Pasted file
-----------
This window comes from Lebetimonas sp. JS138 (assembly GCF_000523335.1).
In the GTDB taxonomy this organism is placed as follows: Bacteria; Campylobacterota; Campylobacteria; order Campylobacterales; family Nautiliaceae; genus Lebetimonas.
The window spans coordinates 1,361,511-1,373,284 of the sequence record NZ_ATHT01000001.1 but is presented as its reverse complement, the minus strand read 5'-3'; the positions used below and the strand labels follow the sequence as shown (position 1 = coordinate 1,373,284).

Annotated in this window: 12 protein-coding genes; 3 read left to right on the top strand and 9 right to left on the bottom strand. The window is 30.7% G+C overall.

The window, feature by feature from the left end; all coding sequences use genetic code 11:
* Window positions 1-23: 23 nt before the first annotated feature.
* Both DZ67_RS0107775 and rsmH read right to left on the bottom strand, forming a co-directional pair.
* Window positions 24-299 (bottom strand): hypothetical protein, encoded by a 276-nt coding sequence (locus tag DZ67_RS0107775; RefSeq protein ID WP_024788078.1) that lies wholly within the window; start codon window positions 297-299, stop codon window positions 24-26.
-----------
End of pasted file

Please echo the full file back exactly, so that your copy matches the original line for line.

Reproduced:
This window comes from Lebetimonas sp. JS138 (assembly GCF_000523335.1).
In the GTDB taxonomy this organism is placed as follows: Bacteria; Campylobacterota; Campylobacteria; order Campylobacterales; family Nautiliaceae; genus Lebetimonas.
The window spans coordinates 1,361,511-1,373,284 of the sequence record NZ_ATHT01000001.1 but is presented as its reverse complement, the minus strand read 5'-3'; the positions used below and the strand labels follow the sequence as shown (position 1 = coordinate 1,373,284).

Annotated in this window: 12 protein-coding genes; 3 read left to right on the top strand and 9 right to left on the bottom strand. The window is 30.7% G+C overall.

The window, feature by feature from the left end; all coding sequences use genetic code 11:
* Window positions 1-23: 23 nt before the first annotated feature.
* Both DZ67_RS0107775 and rsmH read right to left on the bottom strand, forming a co-directional pair.
* Window positions 24-299 (bottom strand): hypothetical protein, encoded by a 276-nt coding sequence (locus tag DZ67_RS0107775; RefSeq protein ID WP_024788078.1) that lies wholly within the window; start codon window positions 297-299, stop codon window positions 24-26.